Key Thought for this session:
“Without a compass, the journey is futile.”
If everyone saw an unarguable formula for finding absolute truth, or true north, we all would agree on what is right and what is wrong. However, it’s not that simple. You see disagreement everywhere on what is right or true.
The confusion we have over truth starts with the meaning of truth. We discussed this earlier but let’s look at it again. The common definition of truth is “fact.” However, when we look at the meaning of “fact”, “fact” means “true.” Remember, this is a circular argument for the meaning of “truth” and isn’t really helpful. This happens quite often with words and definitions, and it’s something we have to guard against to fully understand the meaning of words. There have been many attempts to define truth in theology and in philosophy. While these two areas of study use a similar definition of truth, they do not clearly and fully see truth in exactly the same way. So... let’s look at a way we can combine these two approaches and settle on one meaning.
For our purposes, we will say that what is TRUE about an object (or concept, or whatever) is defined to be: “The accurate disclosure of the object’s original purpose.” Now, that’s a bit technical, but what it means is... the truth about an object is what is correctly revealed about it by its originator or designer.
Embedded in this idea of finding “true north” about some object, means that we assume that the qualities of the object can be made known to us somehow. But, here’s what makes it tricky...the fact that there are different core assumptions about how this disclosure occurs.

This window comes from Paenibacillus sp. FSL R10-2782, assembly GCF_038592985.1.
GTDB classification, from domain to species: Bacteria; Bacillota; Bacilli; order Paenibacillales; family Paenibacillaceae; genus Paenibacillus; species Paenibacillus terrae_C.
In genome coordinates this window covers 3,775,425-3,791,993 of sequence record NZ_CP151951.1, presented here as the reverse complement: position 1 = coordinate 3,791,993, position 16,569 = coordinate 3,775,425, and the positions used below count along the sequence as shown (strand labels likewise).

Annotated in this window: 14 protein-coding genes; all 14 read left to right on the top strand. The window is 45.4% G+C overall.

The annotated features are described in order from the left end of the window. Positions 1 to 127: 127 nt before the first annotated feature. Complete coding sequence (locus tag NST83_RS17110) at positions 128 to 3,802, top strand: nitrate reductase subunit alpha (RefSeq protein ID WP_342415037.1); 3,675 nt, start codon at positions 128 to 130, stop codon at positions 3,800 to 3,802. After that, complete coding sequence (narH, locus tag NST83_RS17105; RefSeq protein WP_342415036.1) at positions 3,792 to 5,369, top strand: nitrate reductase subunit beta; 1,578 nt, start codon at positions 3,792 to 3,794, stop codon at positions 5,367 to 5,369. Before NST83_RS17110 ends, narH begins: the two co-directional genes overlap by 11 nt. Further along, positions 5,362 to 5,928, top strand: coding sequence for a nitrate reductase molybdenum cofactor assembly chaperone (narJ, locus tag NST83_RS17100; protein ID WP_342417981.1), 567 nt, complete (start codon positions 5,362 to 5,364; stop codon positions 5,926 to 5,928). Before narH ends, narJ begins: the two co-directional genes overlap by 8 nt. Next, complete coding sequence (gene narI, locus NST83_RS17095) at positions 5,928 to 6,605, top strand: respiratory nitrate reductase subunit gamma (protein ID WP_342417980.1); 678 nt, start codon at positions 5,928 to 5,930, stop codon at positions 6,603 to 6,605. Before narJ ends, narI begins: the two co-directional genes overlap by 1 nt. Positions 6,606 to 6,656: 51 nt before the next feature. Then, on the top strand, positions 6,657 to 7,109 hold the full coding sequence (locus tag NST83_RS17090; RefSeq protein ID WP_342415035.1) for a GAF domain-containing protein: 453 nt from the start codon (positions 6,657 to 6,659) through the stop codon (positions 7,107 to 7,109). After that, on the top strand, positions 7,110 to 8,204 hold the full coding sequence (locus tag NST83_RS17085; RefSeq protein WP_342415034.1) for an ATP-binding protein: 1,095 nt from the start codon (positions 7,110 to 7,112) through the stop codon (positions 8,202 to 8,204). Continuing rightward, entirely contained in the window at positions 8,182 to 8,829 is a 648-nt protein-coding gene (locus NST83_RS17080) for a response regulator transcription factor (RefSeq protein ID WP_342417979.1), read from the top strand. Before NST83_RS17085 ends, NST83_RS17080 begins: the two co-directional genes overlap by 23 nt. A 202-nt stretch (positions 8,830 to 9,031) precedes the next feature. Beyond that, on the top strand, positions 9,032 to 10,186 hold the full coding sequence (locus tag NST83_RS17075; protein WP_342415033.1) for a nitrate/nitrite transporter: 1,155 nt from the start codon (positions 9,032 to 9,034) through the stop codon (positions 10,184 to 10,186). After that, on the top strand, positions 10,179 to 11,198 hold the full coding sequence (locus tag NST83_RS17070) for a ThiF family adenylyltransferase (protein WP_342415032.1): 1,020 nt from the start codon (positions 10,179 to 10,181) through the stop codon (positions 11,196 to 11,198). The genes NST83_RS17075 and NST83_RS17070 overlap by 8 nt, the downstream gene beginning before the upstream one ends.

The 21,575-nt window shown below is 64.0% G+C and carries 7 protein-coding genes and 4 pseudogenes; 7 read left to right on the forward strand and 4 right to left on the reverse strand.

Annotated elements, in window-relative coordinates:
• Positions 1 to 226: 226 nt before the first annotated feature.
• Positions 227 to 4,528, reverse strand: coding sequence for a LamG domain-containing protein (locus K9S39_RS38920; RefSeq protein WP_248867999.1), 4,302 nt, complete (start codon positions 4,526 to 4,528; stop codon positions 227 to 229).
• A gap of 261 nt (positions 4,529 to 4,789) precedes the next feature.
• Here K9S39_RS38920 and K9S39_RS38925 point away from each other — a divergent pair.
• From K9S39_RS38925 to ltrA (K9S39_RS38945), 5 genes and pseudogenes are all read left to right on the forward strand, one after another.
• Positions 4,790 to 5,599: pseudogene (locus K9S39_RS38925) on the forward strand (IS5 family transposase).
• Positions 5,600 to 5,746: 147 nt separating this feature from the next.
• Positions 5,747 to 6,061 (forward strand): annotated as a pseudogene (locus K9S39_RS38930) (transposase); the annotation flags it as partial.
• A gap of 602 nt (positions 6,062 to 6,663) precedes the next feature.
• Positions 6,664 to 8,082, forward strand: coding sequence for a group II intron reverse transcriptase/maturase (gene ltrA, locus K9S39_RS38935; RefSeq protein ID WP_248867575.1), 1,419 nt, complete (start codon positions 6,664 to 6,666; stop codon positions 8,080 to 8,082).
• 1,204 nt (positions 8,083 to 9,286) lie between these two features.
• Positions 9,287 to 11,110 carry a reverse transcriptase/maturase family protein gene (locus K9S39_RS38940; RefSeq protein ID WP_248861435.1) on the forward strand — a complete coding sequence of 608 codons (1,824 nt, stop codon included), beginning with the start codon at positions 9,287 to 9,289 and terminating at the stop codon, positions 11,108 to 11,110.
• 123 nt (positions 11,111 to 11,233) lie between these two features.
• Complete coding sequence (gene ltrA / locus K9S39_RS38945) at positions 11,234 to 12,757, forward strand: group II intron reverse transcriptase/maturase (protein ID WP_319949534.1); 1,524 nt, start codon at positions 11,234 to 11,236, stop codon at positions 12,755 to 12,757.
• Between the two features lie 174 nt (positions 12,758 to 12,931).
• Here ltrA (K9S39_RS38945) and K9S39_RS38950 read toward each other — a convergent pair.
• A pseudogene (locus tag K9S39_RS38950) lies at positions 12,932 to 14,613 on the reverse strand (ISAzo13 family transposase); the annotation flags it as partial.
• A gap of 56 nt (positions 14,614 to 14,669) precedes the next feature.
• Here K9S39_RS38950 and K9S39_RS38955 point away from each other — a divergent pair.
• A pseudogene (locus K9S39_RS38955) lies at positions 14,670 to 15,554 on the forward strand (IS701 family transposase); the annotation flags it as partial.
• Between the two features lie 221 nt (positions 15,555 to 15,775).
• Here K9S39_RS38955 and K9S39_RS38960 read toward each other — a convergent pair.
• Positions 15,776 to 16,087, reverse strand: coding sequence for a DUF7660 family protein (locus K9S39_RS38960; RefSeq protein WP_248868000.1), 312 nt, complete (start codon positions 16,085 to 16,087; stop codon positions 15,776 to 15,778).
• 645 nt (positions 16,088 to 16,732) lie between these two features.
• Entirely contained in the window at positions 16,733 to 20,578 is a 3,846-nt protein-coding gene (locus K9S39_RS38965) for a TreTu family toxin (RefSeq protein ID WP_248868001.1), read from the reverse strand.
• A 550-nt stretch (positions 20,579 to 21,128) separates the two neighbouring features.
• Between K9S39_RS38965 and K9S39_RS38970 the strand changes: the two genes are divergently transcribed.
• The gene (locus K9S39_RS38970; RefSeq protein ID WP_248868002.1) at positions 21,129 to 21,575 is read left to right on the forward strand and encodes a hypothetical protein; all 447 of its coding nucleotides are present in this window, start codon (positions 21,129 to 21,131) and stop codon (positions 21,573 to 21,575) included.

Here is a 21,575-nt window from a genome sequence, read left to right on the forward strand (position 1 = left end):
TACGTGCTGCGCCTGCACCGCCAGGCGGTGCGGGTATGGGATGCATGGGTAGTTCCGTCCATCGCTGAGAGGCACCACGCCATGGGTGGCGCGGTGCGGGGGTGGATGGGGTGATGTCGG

As we have already discussed in previous sessions, some people think these qualities are discovered by making observations and collecting evidence about the object, and other people think these qualities are best understood when the originator tells us what those qualities are.
Think about it. A real estate appraiser needs to know the true size of a building. He or she can make attempts at measuring the dimensions, but will ultimately ask if there is a blueprint of the building they can use. Here they would look at the blueprint (which is an accurate disclosure of the design) and obtain the dimensions of the building in accordance with the architect’s intent. The true size of the building is best known by looking at the plans. Some qualities of the building are not even available by observing the plans or the building. Some qualities reside only in the heart and mind of the architect. Can you think of any qualities like this? One such quality is the purpose of the building. How does the architect want it to function when it hosts different kinds of events? The best way to know truth about the building is to know the architect and to be able to trust what he/she tells us about the building. Then we can fully know what “true north” is, about the building.